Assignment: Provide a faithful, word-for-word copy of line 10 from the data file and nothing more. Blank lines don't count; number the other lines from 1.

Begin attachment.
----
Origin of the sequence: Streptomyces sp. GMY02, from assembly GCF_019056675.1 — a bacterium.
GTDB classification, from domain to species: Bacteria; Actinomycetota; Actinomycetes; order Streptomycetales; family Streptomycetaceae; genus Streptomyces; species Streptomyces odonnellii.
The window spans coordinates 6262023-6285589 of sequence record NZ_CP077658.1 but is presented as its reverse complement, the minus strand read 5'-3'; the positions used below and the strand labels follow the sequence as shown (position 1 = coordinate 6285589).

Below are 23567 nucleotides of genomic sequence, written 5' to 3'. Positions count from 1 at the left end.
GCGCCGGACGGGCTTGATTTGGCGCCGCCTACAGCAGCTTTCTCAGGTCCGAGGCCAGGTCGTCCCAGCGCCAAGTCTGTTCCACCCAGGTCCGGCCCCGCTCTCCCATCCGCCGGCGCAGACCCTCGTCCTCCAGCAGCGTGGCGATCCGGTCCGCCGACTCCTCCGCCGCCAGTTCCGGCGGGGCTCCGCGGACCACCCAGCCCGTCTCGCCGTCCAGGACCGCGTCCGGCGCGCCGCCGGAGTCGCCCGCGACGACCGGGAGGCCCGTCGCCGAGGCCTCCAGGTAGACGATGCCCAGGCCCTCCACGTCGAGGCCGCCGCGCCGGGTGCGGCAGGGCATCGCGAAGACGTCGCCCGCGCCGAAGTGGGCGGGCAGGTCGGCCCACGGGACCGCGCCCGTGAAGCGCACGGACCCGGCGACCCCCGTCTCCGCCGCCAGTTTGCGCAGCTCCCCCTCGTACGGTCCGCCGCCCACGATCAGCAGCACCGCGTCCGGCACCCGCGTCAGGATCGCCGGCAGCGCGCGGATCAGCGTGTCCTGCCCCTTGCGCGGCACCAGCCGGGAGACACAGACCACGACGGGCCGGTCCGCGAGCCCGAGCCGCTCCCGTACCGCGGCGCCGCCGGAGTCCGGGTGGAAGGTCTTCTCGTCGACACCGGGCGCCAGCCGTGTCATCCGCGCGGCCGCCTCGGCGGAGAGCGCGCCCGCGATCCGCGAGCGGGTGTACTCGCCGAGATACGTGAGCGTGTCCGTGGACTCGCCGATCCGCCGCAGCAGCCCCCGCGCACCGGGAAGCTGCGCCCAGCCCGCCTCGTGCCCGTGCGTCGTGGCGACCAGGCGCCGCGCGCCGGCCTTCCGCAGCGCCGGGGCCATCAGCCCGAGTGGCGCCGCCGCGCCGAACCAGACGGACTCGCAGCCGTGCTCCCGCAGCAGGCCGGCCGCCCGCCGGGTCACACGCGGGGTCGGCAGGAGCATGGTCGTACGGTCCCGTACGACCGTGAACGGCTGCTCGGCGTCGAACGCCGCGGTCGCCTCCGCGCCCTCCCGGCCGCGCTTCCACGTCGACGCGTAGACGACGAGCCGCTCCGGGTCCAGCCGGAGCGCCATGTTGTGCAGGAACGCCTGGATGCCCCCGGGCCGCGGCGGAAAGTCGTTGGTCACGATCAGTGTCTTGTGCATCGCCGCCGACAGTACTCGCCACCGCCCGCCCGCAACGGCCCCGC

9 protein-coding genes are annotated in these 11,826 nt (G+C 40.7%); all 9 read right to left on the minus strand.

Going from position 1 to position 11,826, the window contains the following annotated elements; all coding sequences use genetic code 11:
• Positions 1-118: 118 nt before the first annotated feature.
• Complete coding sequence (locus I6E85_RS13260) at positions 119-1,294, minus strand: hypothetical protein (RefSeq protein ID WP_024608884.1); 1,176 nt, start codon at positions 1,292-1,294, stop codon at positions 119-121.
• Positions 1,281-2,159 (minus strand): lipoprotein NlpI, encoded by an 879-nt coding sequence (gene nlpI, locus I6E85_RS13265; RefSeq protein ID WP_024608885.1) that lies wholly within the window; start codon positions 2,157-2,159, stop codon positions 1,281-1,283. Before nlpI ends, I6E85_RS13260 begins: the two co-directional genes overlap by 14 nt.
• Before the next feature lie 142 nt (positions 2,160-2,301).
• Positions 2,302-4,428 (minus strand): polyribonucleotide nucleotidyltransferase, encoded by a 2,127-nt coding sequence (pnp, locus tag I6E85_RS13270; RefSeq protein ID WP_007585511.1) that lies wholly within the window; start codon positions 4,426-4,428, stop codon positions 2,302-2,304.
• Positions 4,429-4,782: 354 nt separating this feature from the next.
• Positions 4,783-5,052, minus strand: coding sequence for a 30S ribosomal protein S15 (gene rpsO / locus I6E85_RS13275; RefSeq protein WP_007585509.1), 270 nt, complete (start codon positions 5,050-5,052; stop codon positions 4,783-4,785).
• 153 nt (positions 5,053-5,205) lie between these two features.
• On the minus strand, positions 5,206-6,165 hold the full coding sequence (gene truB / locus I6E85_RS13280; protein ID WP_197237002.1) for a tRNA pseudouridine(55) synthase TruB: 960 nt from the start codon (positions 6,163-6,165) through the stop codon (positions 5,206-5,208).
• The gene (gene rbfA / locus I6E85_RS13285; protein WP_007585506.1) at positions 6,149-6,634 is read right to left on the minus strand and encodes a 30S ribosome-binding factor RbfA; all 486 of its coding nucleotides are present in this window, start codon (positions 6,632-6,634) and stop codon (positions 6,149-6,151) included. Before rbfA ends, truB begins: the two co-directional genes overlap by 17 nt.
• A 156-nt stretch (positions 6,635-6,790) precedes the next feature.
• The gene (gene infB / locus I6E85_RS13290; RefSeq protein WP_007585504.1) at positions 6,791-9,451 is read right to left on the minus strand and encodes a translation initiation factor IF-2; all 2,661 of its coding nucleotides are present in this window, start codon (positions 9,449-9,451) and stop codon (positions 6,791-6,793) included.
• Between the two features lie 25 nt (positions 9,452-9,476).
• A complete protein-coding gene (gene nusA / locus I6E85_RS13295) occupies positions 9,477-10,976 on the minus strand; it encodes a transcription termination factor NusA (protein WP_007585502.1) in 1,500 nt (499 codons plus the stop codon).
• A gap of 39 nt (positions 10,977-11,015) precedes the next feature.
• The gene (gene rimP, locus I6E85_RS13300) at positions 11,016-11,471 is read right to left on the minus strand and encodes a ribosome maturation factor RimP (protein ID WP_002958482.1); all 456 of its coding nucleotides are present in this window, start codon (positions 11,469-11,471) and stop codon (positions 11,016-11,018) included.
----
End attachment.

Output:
• Positions 1,281-2,159 (minus strand): lipoprotein NlpI, encoded by an 879-nt coding sequence (gene nlpI, locus I6E85_RS13265; RefSeq protein ID WP_024608885.1) that lies wholly within the window; start codon positions 2,157-2,159, stop codon positions 1,281-1,283. Before nlpI ends, I6E85_RS13260 begins: the two co-directional genes overlap by 14 nt.